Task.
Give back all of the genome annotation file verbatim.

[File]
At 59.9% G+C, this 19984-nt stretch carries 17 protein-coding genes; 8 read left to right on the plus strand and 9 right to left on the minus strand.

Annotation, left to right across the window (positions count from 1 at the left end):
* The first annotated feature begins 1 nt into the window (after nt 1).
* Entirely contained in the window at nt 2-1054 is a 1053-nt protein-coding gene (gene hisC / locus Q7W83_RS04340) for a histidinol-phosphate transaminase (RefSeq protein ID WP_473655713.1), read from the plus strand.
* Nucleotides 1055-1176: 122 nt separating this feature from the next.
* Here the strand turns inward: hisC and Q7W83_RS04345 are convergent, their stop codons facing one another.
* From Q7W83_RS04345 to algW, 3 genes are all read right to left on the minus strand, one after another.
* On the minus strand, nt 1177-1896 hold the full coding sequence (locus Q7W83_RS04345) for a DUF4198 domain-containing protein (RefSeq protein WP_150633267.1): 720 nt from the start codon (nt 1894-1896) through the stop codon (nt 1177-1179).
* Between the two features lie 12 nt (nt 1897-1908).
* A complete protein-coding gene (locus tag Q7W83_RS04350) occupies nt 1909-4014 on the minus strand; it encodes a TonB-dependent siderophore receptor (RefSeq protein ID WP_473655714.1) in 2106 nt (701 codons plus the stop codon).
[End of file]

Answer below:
At 59.9% G+C, this 19984-nt stretch carries 17 protein-coding genes; 8 read left to right on the plus strand and 9 right to left on the minus strand.

Annotation, left to right across the window (positions count from 1 at the left end):
* The first annotated feature begins 1 nt into the window (after nt 1).
* Entirely contained in the window at nt 2-1054 is a 1053-nt protein-coding gene (gene hisC / locus Q7W83_RS04340) for a histidinol-phosphate transaminase (RefSeq protein ID WP_473655713.1), read from the plus strand.
* Nucleotides 1055-1176: 122 nt separating this feature from the next.
* Here the strand turns inward: hisC and Q7W83_RS04345 are convergent, their stop codons facing one another.
* From Q7W83_RS04345 to algW, 3 genes are all read right to left on the minus strand, one after another.
* On the minus strand, nt 1177-1896 hold the full coding sequence (locus Q7W83_RS04345) for a DUF4198 domain-containing protein (RefSeq protein WP_150633267.1): 720 nt from the start codon (nt 1894-1896) through the stop codon (nt 1177-1179).
* Between the two features lie 12 nt (nt 1897-1908).
* A complete protein-coding gene (locus tag Q7W83_RS04350) occupies nt 1909-4014 on the minus strand; it encodes a TonB-dependent siderophore receptor (RefSeq protein ID WP_473655714.1) in 2106 nt (701 codons plus the stop codon).